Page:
In 1895, Heath assumed the presidency of the newly formed Thousand Islands Transit Company, which obtained the yacht Crescent to provide transportation on the river for its members. For many years, Heath served as vice president of the Anglers' Association of the St. Lawrence River. Created in 1883, the association actively promoted fish conservation, with Heath often taking a principal role in communicating with New York State officials. Moreover, Heath was instrumental in establishing the State and International Parks in the Thousand Islands, receiving dual appointments in 1896 as an American representative and a New York State commissioner to secure the necessary land in Canada and the United States.
Heath also devoted himself to many improvements on Nobby Island. One unexpectedly gained some notoriety. Early in the 1884 season, Seth G. Pope of Ogdensburg was retained to perform some construction on the island, which required digging a foundation. Pope, who then owned Welcome Island across from Nobby, was a familiar figure on the St. Lawrence. He built many of the summer cottages and castles that sprouted there, including George Pullman's "Castle Rest." As Pope and his crew were making the necessary excavations on Nobby, they uncovered the well-preserved remains of several Indians long ago buried under rock and earth. According to one account, Pope -- an imposing 6 feet 4 inches and some 240 pounds -- was superstitious and reburied the bones in an old crate elsewhere on the island, without having them first examined by a physician. Some years later, two of the skulls mysteriously appeared in a business in Watertown. Local papers speculated about a possible cover-up that "agitated the minds of the good people of Alexandria Bay."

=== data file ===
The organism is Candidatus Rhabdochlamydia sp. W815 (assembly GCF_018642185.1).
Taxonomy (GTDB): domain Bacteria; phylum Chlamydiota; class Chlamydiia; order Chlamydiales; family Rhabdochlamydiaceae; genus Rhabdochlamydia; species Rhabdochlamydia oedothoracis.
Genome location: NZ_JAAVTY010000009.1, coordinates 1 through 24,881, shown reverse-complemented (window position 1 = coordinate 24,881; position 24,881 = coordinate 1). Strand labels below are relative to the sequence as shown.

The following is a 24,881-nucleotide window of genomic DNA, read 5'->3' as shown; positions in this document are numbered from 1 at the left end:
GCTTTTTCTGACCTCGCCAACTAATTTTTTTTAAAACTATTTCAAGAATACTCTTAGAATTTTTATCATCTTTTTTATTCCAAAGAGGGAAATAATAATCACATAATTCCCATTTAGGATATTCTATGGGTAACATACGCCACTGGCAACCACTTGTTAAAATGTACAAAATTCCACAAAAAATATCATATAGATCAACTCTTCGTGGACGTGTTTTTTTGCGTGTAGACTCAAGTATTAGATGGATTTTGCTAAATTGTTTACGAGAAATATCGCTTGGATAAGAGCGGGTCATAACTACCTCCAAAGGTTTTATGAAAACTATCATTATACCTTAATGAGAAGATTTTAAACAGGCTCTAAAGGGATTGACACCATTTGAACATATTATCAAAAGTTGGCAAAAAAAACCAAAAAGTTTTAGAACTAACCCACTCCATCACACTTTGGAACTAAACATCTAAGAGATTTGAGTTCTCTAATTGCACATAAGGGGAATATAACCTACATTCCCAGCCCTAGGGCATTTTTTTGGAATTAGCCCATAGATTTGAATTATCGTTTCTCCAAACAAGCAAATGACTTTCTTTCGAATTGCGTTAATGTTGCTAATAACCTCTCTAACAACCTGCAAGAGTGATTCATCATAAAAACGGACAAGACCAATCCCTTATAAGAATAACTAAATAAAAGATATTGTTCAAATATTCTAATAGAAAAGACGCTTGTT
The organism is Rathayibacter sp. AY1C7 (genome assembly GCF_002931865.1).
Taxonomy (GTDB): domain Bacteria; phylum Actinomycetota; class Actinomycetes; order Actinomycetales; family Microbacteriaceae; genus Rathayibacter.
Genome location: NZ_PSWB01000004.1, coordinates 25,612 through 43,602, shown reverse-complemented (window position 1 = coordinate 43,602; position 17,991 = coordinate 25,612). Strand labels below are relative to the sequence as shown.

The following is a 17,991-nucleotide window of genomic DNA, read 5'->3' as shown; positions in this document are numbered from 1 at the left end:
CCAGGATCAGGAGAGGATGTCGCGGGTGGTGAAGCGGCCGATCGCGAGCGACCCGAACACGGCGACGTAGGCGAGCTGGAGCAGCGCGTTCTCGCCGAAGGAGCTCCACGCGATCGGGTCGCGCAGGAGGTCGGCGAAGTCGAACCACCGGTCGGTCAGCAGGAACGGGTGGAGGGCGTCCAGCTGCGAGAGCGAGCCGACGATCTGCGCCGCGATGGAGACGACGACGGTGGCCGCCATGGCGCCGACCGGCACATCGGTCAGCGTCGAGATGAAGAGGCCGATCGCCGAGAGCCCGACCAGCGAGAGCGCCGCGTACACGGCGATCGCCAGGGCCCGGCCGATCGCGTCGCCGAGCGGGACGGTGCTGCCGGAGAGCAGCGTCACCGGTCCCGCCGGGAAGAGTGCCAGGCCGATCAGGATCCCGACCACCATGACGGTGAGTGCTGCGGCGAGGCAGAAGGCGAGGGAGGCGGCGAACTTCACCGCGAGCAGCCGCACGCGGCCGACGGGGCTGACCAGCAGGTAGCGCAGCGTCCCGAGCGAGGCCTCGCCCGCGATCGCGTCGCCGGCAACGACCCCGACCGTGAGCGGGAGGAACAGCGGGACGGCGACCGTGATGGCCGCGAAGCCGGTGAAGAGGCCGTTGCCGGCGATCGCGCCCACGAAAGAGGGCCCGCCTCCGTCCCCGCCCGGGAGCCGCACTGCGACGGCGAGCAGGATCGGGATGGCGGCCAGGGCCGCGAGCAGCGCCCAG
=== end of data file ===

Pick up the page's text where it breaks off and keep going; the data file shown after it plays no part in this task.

However, the grandest improvement undertaken by Heath was the construction of an elegant new cottage on the water's edge of Nobby during the season of 1889. Pope was again retained for the work. Begun in the spring, it was not ready for inspection until well into the fall. The Heaths named their handsome new summer residence "Norman de Lodge," after their one child, Norman Abijah Heath, born in Brooklyn on September 20, 1882. It is this cottage that still greets those sailing by Nobby Island today.
Like so many who had fought in the Civil War, Heath also joined the Grand Army of the Republic, the leading organization for the war's veterans. He was inducted into U. S. Grant Post No. 327 in Brooklyn on March 7, 1889, later becoming a trustee. From time to time, dressed in uniform and white gloves, he would represent the G. A. R. at a comrade's funeral. But his most notable G. A. R. representation had its roots on Nobby Island.